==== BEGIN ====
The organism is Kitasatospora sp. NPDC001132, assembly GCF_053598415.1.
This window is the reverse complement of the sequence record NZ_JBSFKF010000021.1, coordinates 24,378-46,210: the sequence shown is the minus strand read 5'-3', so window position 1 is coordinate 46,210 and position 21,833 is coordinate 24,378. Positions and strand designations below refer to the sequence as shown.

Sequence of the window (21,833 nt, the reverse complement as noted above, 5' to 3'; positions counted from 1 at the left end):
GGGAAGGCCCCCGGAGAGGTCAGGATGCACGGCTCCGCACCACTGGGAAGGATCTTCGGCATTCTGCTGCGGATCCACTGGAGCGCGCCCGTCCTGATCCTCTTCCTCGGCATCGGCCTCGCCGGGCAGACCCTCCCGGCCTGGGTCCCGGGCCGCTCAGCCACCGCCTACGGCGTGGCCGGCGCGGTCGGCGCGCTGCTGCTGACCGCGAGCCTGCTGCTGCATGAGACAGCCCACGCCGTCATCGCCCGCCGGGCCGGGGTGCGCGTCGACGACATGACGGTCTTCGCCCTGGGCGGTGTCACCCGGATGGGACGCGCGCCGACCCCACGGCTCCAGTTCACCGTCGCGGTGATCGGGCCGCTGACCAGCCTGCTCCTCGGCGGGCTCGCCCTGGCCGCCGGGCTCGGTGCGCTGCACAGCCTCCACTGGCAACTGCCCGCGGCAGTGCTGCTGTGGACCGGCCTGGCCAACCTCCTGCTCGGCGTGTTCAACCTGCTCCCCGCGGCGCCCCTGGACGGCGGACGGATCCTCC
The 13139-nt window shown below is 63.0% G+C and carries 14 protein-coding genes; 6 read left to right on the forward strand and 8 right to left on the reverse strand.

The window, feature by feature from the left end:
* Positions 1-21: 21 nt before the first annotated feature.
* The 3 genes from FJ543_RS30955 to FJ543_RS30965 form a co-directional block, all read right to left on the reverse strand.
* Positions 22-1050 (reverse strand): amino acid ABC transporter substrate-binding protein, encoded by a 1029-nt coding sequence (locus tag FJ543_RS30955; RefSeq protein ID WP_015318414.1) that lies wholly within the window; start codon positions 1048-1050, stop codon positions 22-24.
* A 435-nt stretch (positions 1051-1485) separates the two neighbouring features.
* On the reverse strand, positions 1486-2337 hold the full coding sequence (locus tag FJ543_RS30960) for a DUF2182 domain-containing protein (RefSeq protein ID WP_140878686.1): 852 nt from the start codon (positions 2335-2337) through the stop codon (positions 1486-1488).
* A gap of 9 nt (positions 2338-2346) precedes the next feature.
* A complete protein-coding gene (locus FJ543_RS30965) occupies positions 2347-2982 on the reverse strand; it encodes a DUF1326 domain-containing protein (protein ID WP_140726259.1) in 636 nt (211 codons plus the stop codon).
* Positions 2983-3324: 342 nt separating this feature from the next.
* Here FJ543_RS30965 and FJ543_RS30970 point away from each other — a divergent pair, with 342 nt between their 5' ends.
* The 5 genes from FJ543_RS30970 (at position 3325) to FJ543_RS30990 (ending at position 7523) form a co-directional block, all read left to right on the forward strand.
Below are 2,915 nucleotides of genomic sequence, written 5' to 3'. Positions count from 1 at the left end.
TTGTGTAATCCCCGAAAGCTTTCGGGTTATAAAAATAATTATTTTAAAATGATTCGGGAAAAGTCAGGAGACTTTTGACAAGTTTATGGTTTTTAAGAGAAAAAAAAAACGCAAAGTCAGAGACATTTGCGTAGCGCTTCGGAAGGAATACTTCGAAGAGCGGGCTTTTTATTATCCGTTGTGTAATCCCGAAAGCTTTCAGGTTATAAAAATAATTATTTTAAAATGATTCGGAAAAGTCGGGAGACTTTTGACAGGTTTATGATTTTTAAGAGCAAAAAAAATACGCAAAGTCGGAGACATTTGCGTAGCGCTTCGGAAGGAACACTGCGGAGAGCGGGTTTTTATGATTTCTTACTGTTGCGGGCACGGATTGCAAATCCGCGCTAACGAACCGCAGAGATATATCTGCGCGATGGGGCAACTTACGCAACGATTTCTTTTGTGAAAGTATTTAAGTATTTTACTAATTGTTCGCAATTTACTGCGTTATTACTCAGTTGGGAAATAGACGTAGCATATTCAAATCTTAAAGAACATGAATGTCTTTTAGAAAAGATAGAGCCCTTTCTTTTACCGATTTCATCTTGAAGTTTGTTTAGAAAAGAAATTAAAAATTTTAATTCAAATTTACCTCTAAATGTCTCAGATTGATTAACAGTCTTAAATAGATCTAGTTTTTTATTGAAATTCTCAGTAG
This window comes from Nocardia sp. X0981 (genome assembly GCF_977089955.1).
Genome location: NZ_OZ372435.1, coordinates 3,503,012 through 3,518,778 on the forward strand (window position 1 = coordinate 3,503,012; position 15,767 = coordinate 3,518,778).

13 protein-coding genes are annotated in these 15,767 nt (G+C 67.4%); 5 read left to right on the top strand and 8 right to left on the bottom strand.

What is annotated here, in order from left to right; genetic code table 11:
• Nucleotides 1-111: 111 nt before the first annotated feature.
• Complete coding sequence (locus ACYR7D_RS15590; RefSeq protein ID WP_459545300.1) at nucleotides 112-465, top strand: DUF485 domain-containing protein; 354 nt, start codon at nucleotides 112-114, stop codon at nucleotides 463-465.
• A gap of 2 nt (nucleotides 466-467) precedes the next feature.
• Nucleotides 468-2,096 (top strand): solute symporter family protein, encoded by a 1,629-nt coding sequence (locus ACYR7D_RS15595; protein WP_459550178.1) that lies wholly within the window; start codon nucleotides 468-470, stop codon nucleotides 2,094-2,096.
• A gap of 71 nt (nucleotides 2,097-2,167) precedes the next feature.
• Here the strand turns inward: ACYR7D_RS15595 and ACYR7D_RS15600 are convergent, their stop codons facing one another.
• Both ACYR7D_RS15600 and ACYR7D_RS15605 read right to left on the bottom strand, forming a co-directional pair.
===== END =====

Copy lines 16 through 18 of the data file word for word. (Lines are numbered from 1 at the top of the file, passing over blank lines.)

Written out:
* The 5 genes from FJ543_RS30970 (at position 3325) to FJ543_RS30990 (ending at position 7523) form a co-directional block, all read left to right on the forward strand.
Below are 2,915 nucleotides of genomic sequence, written 5' to 3'. Positions count from 1 at the left end.
TTGTGTAATCCCCGAAAGCTTTCGGGTTATAAAAATAATTATTTTAAAATGATTCGGGAAAAGTCAGGAGACTTTTGACAAGTTTATGGTTTTTAAGAGAAAAAAAAAACGCAAAGTCAGAGACATTTGCGTAGCGCTTCGGAAGGAATACTTCGAAGAGCGGGCTTTTTATTATCCGTTGTGTAATCCCGAAAGCTTTCAGGTTATAAAAATAATTATTTTAAAATGATTCGGAAAAGTCGGGAGACTTTTGACAGGTTTATGATTTTTAAGAGCAAAAAAAATACGCAAAGTCGGAGACATTTGCGTAGCGCTTCGGAAGGAACACTGCGGAGAGCGGGTTTTTATGATTTCTTACTGTTGCGGGCACGGATTGCAAATCCGCGCTAACGAACCGCAGAGATATATCTGCGCGATGGGGCAACTTACGCAACGATTTCTTTTGTGAAAGTATTTAAGTATTTTACTAATTGTTCGCAATTTACTGCGTTATTACTCAGTTGGGAAATAGACGTAGCATATTCAAATCTTAAAGAACATGAATGTCTTTTAGAAAAGATAGAGCCCTTTCTTTTACCGATTTCATCTTGAAGTTTGTTTAGAAAAGAAATTAAAAATTTTAATTCAAATTTACCTCTAAATGTCTCAGATTGATTAACAGTCTTAAATAGATCTAGTTTTTTATTGAAATTCTCAGTAG